by Courtney Lloyd
Your business is growing. More projects are coming in, you need to hire more employees, or you would like to purchase a bigger location. Whatever the scenario, you have decided that you need some financial help. Before you approach a bank for a loan, here are six tips to help understand how lenders evaluate your application and what you can expect.
#1 – You are one of the most important factors in the decision-making process.
This includes your personal credit history and credit score. You are your business, and you are the one paying the company’s debt, so this is a vital indicator in a loan decision. In most cases, you will be asked to personally guarantee the loan. Pull your personal credit report from annualcreditreport.com–review it to make sure there aren’t any errors and that it is up to date. It can take three to four weeks for mistakes to be corrected, so starting early is helpful as you want to be sure that the lender is pulling the accurate report the first time. Also, your managerial expertise and experience are relevant as poor management has been most frequently cited as the reason businesses fail. Highlighting your education and history in the field is beneficial.
#2 – Repaying the Debt.
Lenders will determine if the business can generate enough cash and manage those funds to continue making existing loan payments, along with the new loan payment. Cash is king, and if your company is not generating enough it is unlikely that the company can afford to add more debt. A bank does not want to put you in a worse condition and, in a sense, set you up to fail. Understand your financial statements and make sure your company has a strong cash flow. Money in the checking account does not always necessarily support this.
#3 – The Case for Collateral
What assets can you pledge as a source of repayment? Rarely are banks originating unsecured loans, so a lender wants to know what the secondary source of repayment will be. This can be accounts receivable, inventory, equipment, real estate, etc. Many companies need capital to purchase supplies when new projects are coming in. In this case, the accounts receivable would be collateral in case of default. Banks normally will only use a percentage of the value as collateral.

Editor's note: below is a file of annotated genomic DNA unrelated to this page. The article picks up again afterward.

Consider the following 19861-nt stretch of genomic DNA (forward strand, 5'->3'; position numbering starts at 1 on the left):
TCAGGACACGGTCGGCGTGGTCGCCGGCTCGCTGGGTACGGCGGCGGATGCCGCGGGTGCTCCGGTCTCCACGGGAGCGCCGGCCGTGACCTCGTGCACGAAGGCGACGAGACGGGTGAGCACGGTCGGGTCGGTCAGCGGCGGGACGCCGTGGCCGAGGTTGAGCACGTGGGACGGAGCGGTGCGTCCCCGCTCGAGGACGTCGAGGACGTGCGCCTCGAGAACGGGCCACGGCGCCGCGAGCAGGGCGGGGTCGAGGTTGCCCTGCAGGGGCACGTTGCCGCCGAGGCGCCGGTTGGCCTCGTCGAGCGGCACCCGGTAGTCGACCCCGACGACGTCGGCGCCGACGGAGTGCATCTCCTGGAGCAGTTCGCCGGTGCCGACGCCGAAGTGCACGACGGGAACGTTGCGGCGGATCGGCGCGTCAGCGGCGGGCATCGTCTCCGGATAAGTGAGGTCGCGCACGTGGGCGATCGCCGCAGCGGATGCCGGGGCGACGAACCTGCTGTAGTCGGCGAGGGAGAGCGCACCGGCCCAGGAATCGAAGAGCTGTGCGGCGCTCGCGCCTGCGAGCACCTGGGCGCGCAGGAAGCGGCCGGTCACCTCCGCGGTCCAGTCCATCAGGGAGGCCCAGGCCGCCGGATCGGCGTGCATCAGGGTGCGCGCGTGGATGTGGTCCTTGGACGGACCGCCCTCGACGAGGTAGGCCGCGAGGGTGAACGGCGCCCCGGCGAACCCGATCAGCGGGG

#4 – The Equity Equation
Your down payment, or the equity you have in the business, is also significant. As mentioned, it is unlikely that a bank will finance 100% of the collateral, so it is expected that you will put some of your own funds into the deal. This shows your commitment to the loan. An owner’s equity versus the debt is strong leverage needed to sustain a business, especially in a tough economy. External factors, including the state of the economy, potential new bank regulations or possible changes in your life, are also considered.
#5 – Documentation!
Be prepared. Normally two or three years of personal and business tax returns are required, along with your interim business financials. Most banks will also like to see a personal financial statement, which can be supplied by your banker. If this is a new business, an extensive business plan is also imperative, as it incorporates all the facets of starting a company. The net worth and cash flow are key indicators of the strength of your business. Other factors reviewed are sales and profitability trends. These financials will help a banker determine a business’s credit-worthiness.
#6 – Know Your Banker
The economic landscape and new financial regulations have changed underwriting dramatically. Loans that once were getting approved easily are now not. Enhancements such as using the Small Business Administration (SBA) can help improve your case. Find out if your lender is an SBA Preferred Lender, as this can speed up the turnaround time and potentially strengthen the deal. You need your banker to know your business now more than ever and, in turn, you need to have a strong relationship with your banker. This, along with being prepared and understanding what a bank is seeking, will give your business an advantage in the loan decision process.
Courtney Lloyd is a Relationship Manager at STAR Bank. Contact her at Courtney.Lloyd@starfinancial.com